Biosimilar Confidence: Patient Perspectives on a New Medication Class

Jul 14, 2016

Global Healthy Living Foundation and CreakyJoints president and co-founder, Seth Ginsberg, cautions against extrapolation, but is optimistic about biosimilars.

Imagine you’ve been living with rheumatoid arthritis for more than ten years. Likely, it took several years to get a definitive diagnosis, with crucial time lost before landing at the doorstep of the expert (the rheumatologist). And then a bevy of sequential prescriptions ranging from steroids to methotrexate to biologics to find the medication, or combination of medications, that works well and minimizes flares. There’s a rollercoaster of emotions – fear, hope, reluctance, relief, which all vary person-to-person. But one thing is unanimous no matter who the patient is:  she or he must proactively be their own advocate in the care and management of their disease.

Speaking on behalf of CreakyJoints, the organization I founded with social entrepreneur Louis Tharp in my dorm room 17 years ago that now serves more than 100,000 arthritis patients and their families worldwide who are seeking education, support, advocacy and patient-centered research, we’ve had a front row seat to witness the miracle of treatments that have developed over the years. We remember gold injections or Indocin pills, but we also remember the game changers of biologics, and what they did for us. Which is why today, we’re optimistic and excited about biosimilars entering the marketplace as the latest therapeutic option. Simply by being similar, though not exactly identical to the original medication, they represent an additional treatment option, which is critical for us. We like our tool-box filled with tools that we can use to combat our diseases.  [[{"type":"media","view_mode":"media_crop","fid":"50166","attributes":{"alt":"Seth Ginsberg","class":"media-image media-image-right","id":"media_crop_2422993359564","media_crop_h":"0","media_crop_image_style":"-1","media_crop_instance":"6105","media_crop_rotate":"0","media_crop_scale_h":"0","media_crop_scale_w":"0","media_crop_w":"0","media_crop_x":"0","media_crop_y":"0","style":"font-size: 13.008px; line-height: 1.538em; float: right;","title":"Seth Ginsberg","typeof":"foaf:Image"}}]]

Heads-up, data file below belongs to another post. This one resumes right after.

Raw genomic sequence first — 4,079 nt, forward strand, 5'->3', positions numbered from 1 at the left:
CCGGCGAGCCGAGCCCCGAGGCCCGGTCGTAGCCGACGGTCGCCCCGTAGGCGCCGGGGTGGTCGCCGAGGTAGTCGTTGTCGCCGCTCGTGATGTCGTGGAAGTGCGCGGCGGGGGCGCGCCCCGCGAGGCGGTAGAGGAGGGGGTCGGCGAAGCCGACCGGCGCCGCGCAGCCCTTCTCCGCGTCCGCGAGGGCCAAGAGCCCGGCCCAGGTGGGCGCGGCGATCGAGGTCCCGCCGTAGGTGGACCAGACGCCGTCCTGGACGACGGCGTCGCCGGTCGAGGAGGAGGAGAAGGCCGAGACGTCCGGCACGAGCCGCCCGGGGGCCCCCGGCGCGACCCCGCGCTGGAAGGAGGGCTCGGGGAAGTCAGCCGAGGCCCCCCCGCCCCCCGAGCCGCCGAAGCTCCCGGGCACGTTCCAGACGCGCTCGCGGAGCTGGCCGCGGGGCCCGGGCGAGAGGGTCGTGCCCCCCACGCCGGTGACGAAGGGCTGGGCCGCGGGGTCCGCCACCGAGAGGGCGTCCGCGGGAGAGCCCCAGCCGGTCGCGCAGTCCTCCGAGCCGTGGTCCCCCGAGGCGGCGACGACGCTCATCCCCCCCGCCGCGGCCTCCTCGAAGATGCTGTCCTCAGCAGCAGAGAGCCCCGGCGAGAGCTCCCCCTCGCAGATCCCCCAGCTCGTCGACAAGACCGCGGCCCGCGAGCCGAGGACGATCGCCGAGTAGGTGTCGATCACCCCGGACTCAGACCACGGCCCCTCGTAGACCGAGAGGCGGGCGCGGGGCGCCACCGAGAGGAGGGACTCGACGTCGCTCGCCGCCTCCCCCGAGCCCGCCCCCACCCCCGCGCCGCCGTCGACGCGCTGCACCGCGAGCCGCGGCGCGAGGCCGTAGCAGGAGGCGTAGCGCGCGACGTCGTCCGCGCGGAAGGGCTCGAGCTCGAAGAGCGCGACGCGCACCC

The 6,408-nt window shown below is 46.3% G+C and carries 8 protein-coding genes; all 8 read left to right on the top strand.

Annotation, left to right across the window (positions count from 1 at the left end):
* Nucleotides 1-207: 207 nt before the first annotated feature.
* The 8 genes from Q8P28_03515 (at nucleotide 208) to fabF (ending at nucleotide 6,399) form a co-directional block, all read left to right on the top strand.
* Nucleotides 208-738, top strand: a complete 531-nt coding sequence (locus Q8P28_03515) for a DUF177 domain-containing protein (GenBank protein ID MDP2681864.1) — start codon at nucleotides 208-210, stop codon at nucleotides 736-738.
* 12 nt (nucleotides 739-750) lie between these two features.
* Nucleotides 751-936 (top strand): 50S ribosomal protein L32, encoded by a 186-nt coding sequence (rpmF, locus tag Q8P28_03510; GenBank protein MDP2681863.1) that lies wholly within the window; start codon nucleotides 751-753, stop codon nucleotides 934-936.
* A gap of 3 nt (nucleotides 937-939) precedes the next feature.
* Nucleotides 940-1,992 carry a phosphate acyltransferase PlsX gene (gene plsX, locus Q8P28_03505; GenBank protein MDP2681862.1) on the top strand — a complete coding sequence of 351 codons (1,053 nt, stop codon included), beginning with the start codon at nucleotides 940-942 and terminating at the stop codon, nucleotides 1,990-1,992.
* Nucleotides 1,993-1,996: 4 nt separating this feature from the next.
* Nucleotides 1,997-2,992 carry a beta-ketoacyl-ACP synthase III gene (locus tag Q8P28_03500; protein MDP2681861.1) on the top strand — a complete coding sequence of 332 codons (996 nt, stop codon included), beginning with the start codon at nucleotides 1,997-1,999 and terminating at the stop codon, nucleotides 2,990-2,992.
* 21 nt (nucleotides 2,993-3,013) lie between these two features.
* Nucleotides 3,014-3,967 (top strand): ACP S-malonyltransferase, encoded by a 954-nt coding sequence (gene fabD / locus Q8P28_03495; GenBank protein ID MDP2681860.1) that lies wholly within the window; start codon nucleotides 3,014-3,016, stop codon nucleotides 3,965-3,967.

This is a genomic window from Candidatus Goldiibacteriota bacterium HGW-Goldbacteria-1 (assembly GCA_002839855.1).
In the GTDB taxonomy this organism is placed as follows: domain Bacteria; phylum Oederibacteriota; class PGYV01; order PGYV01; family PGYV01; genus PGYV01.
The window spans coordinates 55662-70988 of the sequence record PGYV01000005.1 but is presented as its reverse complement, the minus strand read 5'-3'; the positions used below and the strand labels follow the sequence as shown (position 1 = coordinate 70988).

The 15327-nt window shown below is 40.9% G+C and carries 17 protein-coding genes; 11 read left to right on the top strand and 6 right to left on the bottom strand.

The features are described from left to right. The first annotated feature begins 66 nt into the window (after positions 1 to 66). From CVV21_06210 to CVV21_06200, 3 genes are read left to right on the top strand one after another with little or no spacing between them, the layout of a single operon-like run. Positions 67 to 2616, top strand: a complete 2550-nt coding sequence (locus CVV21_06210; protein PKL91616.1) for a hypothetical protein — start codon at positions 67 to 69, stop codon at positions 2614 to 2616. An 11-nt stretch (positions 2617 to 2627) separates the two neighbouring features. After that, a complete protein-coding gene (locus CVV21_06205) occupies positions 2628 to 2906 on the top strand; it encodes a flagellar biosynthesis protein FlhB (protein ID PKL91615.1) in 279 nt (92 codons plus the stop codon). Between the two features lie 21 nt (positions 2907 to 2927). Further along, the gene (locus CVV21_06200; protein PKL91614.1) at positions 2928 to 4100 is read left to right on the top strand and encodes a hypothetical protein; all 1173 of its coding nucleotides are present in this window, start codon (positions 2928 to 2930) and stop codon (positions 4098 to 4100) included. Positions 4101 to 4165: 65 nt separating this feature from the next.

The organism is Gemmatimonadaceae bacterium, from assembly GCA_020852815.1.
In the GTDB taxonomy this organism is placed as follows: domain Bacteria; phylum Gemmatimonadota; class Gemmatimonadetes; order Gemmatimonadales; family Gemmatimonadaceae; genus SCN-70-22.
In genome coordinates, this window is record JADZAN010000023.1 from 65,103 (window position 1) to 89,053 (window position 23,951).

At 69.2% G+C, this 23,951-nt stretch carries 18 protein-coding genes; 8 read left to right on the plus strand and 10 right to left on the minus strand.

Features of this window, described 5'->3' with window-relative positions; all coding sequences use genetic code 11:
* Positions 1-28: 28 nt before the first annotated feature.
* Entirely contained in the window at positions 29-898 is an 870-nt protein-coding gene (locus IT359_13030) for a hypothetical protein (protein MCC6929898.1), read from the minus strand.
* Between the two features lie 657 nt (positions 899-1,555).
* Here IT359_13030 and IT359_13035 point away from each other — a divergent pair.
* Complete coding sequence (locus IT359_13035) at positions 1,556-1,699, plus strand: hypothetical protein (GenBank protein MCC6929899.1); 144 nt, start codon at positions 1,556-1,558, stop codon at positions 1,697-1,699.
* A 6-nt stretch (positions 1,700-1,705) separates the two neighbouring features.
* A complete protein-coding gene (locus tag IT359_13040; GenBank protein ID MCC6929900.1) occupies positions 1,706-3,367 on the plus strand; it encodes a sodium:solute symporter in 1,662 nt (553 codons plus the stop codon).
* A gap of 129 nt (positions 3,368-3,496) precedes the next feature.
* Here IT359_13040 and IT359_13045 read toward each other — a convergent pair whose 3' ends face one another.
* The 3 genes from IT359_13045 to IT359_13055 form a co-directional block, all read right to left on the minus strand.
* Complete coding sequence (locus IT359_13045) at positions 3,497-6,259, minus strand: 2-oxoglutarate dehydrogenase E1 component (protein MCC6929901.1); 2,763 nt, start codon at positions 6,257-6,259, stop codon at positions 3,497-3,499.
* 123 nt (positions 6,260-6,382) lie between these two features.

But like any new medication class, there are unknown variables which will impact the uptake of biosimilars by prescribing physicians and patients alike. Confidence in both the efficacy and the safety of these medications is first dependent on the FDA and its independent Arthritis Advisory Committee evaluating Biologic License Applications (BLA) carefully and thoroughly. On July 12, the Arthritis Advisory Committee convened to discuss BLA 761024, for ABP 501, a proposed biosimilar to AbbVie Inc.'s HUMIRA (adalimumab), submitted by Amgen, Inc. Immediately following on July 13, the committee met to evaluate BLA 761042, for GP2015, a proposed biosimilar to Amgen Inc.’s ENBREL (etanercept) submitted by Sandoz, Inc.  The potential FDA approval of either of these medications meant to mimic blockbuster drugs is notable because the BLAs propose expansive indications that will reach millions of patients living with a wide range of chronic disease including rheumatoid arthritis, ankylosing spondylitis, juvenile idiopathic arthritis, Crohn's disease, severely active ulcerative colitis, active arthritis, psoriatic arthritis and plaque psoriasis.